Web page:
Tag Archives: Chiwetel Ejiofor

Diamond Life

Locked Down

by George Wolf

If you’re gonna be quarantined, you could do worse than being stuck with Anne Hathaway or Chiwetel Ejiofor. They’re both extremely talented and – inexplicable internet hate notwithstanding – easy to like.

But in Locked Down, their characters don’t like each other much anymore. In fact, Linda and Paxton were just about to split up when the stay-at-home orders came down. So now he’s been furloughed, she’s been firing people via Skype, and they keep to opposite ends of their (pretty sweet) London townhouse.

But fate is a funny thing, and though Paxton thinks it’s long been against him, suddenly he and Linda have the opportunity to steal a priceless diamond from Herrod’s without anyone noticing.

In writer Steven Knight’s resume of big ups (Locke) and major downs (Serenity – I mean wtf?) Locked Down is a creamy middle with a pleasant enough aftertaste.

Though the dialogue is filled with too-perfect banter and characters who casually drop references to Norse mythology while getting tripped up over “implode” and “explode”, everyone involved seems like their having fun. Expect a couple laugh out loud moments as well, so there’s that.

Hathaway and Ejiofor exude effortless charisma, and a parade of cameos (Ben Stiller, Ben Kingsley, Mindy Kaling, Stephen Merchant, Claes Bang) adds to the comfort food feeling.

And since this is a true socially distant production, most of those famous faces are seen only on computer screens, with director Doug Liman making sure there are plenty of Zoom glitches and other overdone reminders of our interesting times.

But though Liman is best known for action flicks (Edge of Tomorrow, Mr. and Mrs. Smith) this is no Ocean’s Two. The heist is small scale and forgettable fun, but it’s when we’re gently reminded about the things the pandemic hasn’t changed – only revealed – that Locked Down finds a relevant voice.

Locked Down is available now on HBOMax

Killer Queen

Maleficent: Mistress of Evil

by Hope Madden

I’m not going to lie to you, I hated Maleficent. Not because it was a mediocre CGI mess, although it certainly was that. I hated that film because Disney turned one of its absolutely most magnificent villains—one of cinema’s most magnificent villains—into a heartbroken, misunderstood victim.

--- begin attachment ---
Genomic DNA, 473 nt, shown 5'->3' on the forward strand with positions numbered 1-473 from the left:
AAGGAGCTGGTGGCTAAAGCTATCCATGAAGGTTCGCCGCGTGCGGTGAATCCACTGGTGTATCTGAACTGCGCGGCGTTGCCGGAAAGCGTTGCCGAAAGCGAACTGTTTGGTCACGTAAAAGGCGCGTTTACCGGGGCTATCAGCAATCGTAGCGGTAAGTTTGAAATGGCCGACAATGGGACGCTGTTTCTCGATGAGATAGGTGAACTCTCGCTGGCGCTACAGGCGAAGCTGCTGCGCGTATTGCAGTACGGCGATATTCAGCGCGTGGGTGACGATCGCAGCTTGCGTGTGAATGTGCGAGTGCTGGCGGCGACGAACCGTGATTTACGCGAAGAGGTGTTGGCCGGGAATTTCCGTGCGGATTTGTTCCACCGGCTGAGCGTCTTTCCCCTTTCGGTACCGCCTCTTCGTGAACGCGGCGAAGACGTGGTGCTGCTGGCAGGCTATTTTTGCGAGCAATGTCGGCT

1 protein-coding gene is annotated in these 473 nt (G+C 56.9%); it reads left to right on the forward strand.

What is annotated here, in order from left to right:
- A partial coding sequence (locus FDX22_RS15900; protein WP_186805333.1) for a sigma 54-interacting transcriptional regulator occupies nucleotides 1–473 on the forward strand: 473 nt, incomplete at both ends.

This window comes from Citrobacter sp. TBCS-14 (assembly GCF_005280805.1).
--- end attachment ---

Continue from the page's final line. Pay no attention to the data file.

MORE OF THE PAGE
Screw that.

But five years after Maleficent’s (Angelina Jolie) maternal love saves Aurora (Elle Fanning) and several kingdoms in the process, humans are back to whispering evil stories about the guardian of the Moors. Meanwhile, Aurora and Prince Philip (Harris Dickinson) have decided to marry.

That first family dinner doesn’t go super well.

Stuffed to the antlers with sidetracks and subplots, characters and ideas, Maleficent: Mistress of Evil shows you everything and articulates nothing.

Flashes of social commentary stand out. In the name of greed, evil leadership whips up fear amongst the population to justify racism, jingoism, colonialism and even genocide.

Despite Maleficent’s fangs, the fact that the film clearly leans toward giving the colonizers one more chance as opposed to siding with indigenous rebellion renders the film biteless.

But who could resist Chiwetel Ejiofor? He calls for peace and languishes in some kind of Disney side character purgatory as wizened and wearied Conall, one of the winged Fey who look to Maleficent to lead their kind.

Dear Hollywood: please give Chiwetel Ejiofor better parts in better movies.

Ejiofor is hardly the only talent wasted in this slog. Littered amid the carnage of so, so many side plots are Imelda Staunton, Lesley Manville and Juno Temple, again bothersome at best as three pixies. Sam Riley and Ed Skrein are allowed to smirk and grunt, respectively. Only Jenn Murray stands out, weirdly sadistic playing the queen’s very small enforcer.